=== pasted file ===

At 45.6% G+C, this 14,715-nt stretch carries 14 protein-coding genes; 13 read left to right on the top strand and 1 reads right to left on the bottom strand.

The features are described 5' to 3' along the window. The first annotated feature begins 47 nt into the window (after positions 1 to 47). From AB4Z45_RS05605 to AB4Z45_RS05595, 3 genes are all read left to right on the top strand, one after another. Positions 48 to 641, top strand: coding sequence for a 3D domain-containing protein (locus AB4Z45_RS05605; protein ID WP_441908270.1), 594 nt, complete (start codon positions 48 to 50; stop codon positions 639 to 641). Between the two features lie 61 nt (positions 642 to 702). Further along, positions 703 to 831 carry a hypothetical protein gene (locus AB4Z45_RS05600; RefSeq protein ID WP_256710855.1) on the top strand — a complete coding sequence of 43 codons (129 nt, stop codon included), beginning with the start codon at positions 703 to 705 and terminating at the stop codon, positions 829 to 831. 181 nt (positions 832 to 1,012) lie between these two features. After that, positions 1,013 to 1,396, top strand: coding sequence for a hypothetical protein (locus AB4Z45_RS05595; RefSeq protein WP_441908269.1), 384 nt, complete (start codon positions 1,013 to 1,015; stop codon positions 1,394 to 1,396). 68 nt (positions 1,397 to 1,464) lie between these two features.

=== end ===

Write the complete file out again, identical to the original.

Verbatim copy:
At 45.6% G+C, this 14,715-nt stretch carries 14 protein-coding genes; 13 read left to right on the top strand and 1 reads right to left on the bottom strand.

The features are described 5' to 3' along the window. The first annotated feature begins 47 nt into the window (after positions 1 to 47). From AB4Z45_RS05605 to AB4Z45_RS05595, 3 genes are all read left to right on the top strand, one after another. Positions 48 to 641, top strand: coding sequence for a 3D domain-containing protein (locus AB4Z45_RS05605; protein ID WP_441908270.1), 594 nt, complete (start codon positions 48 to 50; stop codon positions 639 to 641). Between the two features lie 61 nt (positions 642 to 702). Further along, positions 703 to 831 carry a hypothetical protein gene (locus AB4Z45_RS05600; RefSeq protein ID WP_256710855.1) on the top strand — a complete coding sequence of 43 codons (129 nt, stop codon included), beginning with the start codon at positions 703 to 705 and terminating at the stop codon, positions 829 to 831. 181 nt (positions 832 to 1,012) lie between these two features. After that, positions 1,013 to 1,396, top strand: coding sequence for a hypothetical protein (locus AB4Z45_RS05595; RefSeq protein WP_441908269.1), 384 nt, complete (start codon positions 1,013 to 1,015; stop codon positions 1,394 to 1,396). 68 nt (positions 1,397 to 1,464) lie between these two features.